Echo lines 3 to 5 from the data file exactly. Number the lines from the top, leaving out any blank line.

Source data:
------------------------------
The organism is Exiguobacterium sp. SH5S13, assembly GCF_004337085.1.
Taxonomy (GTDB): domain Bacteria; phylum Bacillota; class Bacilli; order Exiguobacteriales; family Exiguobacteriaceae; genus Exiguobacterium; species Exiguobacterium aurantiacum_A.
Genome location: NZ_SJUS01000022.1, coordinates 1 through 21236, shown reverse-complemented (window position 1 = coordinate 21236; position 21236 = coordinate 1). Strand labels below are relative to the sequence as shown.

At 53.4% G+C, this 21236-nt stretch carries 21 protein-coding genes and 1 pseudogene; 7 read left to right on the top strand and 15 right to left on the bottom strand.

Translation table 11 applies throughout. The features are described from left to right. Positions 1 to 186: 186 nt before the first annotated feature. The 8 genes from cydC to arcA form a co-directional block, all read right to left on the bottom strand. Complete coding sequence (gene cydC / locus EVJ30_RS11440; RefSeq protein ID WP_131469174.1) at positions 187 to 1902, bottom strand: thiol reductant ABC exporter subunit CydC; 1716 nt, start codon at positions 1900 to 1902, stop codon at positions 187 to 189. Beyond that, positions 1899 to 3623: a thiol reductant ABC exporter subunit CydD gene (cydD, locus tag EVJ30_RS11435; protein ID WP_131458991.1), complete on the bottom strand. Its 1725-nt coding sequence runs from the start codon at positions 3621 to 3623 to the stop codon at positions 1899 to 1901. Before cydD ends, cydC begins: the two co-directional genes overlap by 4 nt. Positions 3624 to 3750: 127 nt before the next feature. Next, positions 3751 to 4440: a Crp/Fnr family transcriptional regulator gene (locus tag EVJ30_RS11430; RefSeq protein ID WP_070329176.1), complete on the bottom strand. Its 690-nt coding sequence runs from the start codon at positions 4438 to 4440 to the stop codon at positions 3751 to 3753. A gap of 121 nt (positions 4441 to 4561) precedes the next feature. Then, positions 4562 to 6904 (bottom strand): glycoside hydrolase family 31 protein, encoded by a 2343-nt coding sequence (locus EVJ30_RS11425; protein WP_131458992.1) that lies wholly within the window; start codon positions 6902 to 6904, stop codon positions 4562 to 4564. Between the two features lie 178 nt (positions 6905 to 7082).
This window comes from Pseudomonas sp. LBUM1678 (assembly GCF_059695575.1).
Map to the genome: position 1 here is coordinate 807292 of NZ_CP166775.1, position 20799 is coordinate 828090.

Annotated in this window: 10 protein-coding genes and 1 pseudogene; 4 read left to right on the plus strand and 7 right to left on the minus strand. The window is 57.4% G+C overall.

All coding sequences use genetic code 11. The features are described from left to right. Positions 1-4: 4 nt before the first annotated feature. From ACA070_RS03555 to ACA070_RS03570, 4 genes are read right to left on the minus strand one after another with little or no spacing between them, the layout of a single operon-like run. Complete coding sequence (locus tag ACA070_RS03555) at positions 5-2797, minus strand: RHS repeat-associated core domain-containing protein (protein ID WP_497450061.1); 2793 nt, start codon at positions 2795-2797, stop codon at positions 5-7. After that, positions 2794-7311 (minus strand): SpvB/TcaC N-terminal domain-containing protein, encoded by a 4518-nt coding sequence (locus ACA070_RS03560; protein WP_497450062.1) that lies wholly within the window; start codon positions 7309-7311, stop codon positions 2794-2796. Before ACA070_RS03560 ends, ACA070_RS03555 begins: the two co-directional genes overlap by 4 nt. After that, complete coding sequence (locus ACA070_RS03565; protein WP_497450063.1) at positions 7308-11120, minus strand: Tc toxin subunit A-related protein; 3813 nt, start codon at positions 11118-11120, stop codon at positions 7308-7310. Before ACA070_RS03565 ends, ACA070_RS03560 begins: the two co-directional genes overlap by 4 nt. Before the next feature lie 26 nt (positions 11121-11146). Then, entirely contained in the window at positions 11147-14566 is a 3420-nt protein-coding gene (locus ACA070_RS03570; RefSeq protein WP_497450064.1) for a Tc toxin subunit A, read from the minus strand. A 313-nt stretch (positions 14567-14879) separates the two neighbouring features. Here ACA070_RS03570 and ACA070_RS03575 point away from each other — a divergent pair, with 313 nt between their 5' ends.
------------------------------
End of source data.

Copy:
Genome location: NZ_SJUS01000022.1, coordinates 1 through 21236, shown reverse-complemented (window position 1 = coordinate 21236; position 21236 = coordinate 1). Strand labels below are relative to the sequence as shown.

At 53.4% G+C, this 21236-nt stretch carries 21 protein-coding genes and 1 pseudogene; 7 read left to right on the top strand and 15 right to left on the bottom strand.

Translation table 11 applies throughout. The features are described from left to right. Positions 1 to 186: 186 nt before the first annotated feature. The 8 genes from cydC to arcA form a co-directional block, all read right to left on the bottom strand. Complete coding sequence (gene cydC / locus EVJ30_RS11440; RefSeq protein ID WP_131469174.1) at positions 187 to 1902, bottom strand: thiol reductant ABC exporter subunit CydC; 1716 nt, start codon at positions 1900 to 1902, stop codon at positions 187 to 189. Beyond that, positions 1899 to 3623: a thiol reductant ABC exporter subunit CydD gene (cydD, locus tag EVJ30_RS11435; protein ID WP_131458991.1), complete on the bottom strand. Its 1725-nt coding sequence runs from the start codon at positions 3621 to 3623 to the stop codon at positions 1899 to 1901. Before cydD ends, cydC begins: the two co-directional genes overlap by 4 nt. Positions 3624 to 3750: 127 nt before the next feature. Next, positions 3751 to 4440: a Crp/Fnr family transcriptional regulator gene (locus tag EVJ30_RS11430; RefSeq protein ID WP_070329176.1), complete on the bottom strand. Its 690-nt coding sequence runs from the start codon at positions 4438 to 4440 to the stop codon at positions 3751 to 3753. A gap of 121 nt (positions 4441 to 4561) precedes the next feature. Then, positions 4562 to 6904 (bottom strand): glycoside hydrolase family 31 protein, encoded by a 2343-nt coding sequence (locus EVJ30_RS11425; protein WP_131458992.1) that lies wholly within the window; start codon positions 6902 to 6904, stop codon positions 4562 to 4564. Between the two features lie 178 nt (positions 6905 to 7082).